Retired judge and practicing lawyer, Unity Dow, has become the first Motswana woman to be honoured by the Middle East Excellence Award Institute with a global award on peace and human development.
The Global Achievement Award to honour Dow and other excelling leaders from Africa and Middle East was set to mark the Global Peace Day celebrations on the 11th of November in Dubai.
Dow was the first female judge to be appointed to Botswana’s High Court but had since been identified as a human rights activist fighting for equality and justice.
The former judge has been recognized by the institute for her “tireless effort in utilizing and delivering strong leadership performance and continually setting standards of excellence in governance and citizen development in Botswana”.
Past recipients honoured by the institute include former US vice presidential candidate, Al Gore, former foreign Minister and Secretary of the Security Council of Russia, Igor Ivanov, former Deputy Prime Minister of Malaysia, Dato Ibrahim, and former prime minister of France, Dominique de Villepin.
In a letter addressed to Dow, Managing Director of MEEAI, Ali Kamali, explains that Dow’s outstanding performance and fight for justice during her term in office made her worthy of the award.
“The institute was established as a platform to recognize and honour the outstanding achievements of leaders and organizations who have contributed to the remarkable growth and development of the regional and global economy and has recognized world leaders across the globe for over 18 years now,” Kamali wrote.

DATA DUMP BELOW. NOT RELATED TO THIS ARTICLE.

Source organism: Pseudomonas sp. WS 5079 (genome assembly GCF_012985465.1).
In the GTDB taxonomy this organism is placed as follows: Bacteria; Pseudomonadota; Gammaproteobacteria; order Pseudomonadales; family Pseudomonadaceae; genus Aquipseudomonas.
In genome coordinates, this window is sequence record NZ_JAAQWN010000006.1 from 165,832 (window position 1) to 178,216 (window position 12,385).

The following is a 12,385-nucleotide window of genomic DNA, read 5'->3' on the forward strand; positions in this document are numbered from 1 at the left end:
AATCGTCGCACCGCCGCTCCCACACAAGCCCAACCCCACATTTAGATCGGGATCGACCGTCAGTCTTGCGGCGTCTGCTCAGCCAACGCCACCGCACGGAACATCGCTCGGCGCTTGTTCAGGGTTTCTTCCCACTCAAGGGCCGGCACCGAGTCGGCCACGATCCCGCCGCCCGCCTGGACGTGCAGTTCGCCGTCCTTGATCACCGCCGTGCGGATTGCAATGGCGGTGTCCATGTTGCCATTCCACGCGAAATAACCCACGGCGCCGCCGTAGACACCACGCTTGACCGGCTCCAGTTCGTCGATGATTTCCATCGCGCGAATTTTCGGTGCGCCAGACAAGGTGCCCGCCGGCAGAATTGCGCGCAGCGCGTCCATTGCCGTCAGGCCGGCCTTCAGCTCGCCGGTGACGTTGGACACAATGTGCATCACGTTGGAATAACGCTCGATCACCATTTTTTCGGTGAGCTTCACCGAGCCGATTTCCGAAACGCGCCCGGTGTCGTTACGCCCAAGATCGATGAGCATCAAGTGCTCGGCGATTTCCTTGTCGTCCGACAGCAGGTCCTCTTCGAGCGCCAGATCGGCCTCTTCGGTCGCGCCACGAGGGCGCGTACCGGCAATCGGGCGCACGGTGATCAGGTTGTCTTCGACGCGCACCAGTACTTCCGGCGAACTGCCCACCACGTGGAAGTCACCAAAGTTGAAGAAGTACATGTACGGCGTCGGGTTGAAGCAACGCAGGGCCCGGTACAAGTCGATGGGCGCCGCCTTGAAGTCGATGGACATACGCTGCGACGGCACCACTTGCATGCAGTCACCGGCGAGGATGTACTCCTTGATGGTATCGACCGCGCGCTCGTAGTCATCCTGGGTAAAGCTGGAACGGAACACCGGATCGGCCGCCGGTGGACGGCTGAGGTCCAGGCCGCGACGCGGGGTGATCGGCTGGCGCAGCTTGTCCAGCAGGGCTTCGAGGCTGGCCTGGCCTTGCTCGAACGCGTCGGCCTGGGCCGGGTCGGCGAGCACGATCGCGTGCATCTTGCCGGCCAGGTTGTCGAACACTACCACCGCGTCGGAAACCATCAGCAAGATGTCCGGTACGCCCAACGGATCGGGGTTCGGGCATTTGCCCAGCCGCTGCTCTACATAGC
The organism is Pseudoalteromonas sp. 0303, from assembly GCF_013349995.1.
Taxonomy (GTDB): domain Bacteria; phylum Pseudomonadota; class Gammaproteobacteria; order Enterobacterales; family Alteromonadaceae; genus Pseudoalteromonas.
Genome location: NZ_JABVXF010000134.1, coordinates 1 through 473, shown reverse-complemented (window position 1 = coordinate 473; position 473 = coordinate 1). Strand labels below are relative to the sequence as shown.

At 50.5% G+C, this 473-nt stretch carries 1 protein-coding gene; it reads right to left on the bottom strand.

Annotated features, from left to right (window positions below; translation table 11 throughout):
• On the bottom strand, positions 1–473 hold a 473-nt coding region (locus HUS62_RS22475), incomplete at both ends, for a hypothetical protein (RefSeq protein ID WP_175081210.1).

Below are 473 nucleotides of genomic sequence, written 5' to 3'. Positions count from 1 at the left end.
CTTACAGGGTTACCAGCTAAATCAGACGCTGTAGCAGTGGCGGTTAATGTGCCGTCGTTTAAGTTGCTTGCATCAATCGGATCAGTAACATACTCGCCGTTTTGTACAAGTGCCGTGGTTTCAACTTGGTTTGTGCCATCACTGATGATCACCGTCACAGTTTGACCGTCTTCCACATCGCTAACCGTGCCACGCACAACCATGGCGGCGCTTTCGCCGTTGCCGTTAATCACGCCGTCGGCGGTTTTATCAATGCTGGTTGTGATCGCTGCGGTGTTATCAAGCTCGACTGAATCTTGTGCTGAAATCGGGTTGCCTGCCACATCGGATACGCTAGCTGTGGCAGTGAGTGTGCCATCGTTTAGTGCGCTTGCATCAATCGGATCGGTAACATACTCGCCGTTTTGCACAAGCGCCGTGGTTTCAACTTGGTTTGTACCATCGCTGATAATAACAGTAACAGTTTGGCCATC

Dow was recommended courtesy of a professor of lifelong studies at the University of Botswana, Idowu Biao, who said that nominating Dow as a recipient was a no-brainer.
Upon reviews of the nominations, her name was retained for the award.
Biao said Dow was chosen looking at the prolific nature of her work and the contribution she has made in promoting the rights of women and Batswana in general. He explained that as a human rights activist, Dow has been actively involved in making changes vital to human development.
“Basically her work speaks for itself; she has contributed a little more than most and records to that effect are available for all to see,” said Biao.
Dow first became a household name in 1995 when she successfully challenged the country’s Citizenship Act, which denied her children citizenship because her husband was a foreigner. The spotlight returned to Dow in 2006 for the landmark case between government and the Basarwa in which she ruled in favour of the Basarwa.
At the time of print, Dow was out of the country for business reasons and could therefore not be reached for comment.